We have a somewhat similar challenge when we consider the life of Jesus from the perspective St. Matthew’s Gospel from which we read today’s Gospel Lesson. Today’s lesson about Jesus’ baptism by John the Baptist, is found in the 3rd chapter of the 28 chapters that comprise this Gospel. And even in this early stage of the Gospel, we have heard Jesus referred to as “Son of David”, “Savior”, “Emmanuel”, “Ruler”, and “a Nazarene.” The magi call him the “King of the Jews” while a few of the Jews themselves call him “Messiah.” And of course, immediately prior to today’s lesson in chapter 3, we hear the Baptist describe Jesus with these words that would never fit on the vanity license plate on Jesus’ pick-up truck … “the one who is more powerful than I, who will baptize you with the Holy Spirit and fire, his winnowing-fork is in his hand, and he will clear his threshing-floor and will gather his wheat into the granary; but the chaff he will burn with unquenchable fire.” All this … and we are only 10% of the way into Matthew’s Gospel.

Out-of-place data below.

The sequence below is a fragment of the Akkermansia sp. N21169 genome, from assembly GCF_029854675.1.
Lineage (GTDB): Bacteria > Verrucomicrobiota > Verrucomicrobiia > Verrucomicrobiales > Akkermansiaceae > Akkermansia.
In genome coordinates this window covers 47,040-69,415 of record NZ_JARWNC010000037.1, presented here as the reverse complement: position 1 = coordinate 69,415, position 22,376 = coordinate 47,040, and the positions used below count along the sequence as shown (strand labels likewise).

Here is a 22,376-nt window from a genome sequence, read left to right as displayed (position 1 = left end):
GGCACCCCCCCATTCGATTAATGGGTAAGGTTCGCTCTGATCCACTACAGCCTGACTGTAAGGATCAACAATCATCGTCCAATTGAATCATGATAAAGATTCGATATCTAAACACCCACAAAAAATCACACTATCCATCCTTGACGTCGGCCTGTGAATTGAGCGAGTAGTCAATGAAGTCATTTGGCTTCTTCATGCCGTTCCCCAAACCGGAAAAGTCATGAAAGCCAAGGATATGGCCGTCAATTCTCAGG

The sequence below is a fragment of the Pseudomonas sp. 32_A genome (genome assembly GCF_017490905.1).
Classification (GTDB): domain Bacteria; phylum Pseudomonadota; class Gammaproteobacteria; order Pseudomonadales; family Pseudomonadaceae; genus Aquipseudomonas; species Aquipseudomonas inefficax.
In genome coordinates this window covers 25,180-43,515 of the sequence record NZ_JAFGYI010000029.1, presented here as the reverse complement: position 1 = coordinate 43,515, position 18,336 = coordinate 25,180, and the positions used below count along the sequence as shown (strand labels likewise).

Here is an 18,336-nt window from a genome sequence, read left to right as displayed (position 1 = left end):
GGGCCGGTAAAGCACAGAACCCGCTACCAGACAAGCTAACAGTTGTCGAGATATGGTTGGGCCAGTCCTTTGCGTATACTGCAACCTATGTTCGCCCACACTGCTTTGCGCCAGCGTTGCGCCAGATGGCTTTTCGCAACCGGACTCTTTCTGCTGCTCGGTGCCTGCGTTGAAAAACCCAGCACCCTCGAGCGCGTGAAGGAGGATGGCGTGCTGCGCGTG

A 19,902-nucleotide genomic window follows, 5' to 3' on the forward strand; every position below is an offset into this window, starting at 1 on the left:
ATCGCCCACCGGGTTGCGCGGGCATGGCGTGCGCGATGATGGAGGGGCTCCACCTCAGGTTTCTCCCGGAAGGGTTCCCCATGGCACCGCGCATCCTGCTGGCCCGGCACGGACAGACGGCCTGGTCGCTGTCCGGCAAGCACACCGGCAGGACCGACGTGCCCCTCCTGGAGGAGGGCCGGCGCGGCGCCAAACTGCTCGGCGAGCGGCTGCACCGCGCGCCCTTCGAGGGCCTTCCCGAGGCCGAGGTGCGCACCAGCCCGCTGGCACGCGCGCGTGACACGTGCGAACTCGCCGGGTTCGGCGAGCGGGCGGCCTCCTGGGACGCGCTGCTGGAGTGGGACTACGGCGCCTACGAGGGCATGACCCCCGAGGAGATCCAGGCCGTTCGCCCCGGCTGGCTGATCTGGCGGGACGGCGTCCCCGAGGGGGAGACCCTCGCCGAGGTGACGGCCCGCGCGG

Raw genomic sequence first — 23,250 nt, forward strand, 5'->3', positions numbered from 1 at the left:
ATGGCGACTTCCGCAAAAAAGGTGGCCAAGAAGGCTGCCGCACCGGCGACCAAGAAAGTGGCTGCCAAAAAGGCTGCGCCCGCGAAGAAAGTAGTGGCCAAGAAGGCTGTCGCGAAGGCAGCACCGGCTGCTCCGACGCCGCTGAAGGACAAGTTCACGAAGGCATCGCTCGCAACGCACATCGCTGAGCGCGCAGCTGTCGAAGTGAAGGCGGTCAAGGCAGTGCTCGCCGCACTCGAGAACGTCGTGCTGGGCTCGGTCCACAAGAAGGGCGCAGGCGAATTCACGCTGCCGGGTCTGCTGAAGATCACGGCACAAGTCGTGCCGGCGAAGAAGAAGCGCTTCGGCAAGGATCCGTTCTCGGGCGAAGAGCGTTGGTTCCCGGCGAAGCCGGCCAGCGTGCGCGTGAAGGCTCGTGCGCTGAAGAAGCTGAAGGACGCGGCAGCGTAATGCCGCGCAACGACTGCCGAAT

But as people of the book … people who admittedly do find meaning in calling upon Jesus using many of these titles … as people who have read the close of our biblical story along with its beginning … we know at the end of the day, there is one response to the question “Who is Jesus?” that matters today. That response spoken by God the Father, as the dove alights upon Jesus … “This is my Son, the Beloved, with whom I am well pleased.” This identification of Jesus as one with whom God is pleased, dares us to believe that God is pleased with us, also … or dares us to answer today’s preaching question “Are You Alright?” with a resounding “YES!” Because much of Jesus’ ministry sought to remind us that as our spiritual brother, Jesus invites us into a similarly pleasing relationship with the Creator God who has given us life. You could say, that this designation of Jesus as God’s “beloved son with whom God is pleased” makes clear for us ALL the other titles we have for Jesus. That may be the key message of today’s baptism story. Because we know Jesus is not baptized so as to forgive his sins … Jesus is sinless. And we know that Jesus is not baptized so that John’s baptism of repentance is replaced by a baptism of salvation … because repentance and salvation walk hand in hand as our two-step dance of faith on this side of the kingdom of God. Jesus is not even baptized in order to offer us a new way of seeing the gift of renewal and cleansing, because we know that most ancient cultures had some type of washing rite that characterized initiation into the faith community. No, Jesus is baptized so that God can clearly identify him as the Son of God – the one with whom God is pleased … thus allowing God’s children, like you and me, to hear those same words of blessing … those same words of love … those same words that remind us that God delight’s in our being a part of God’s family.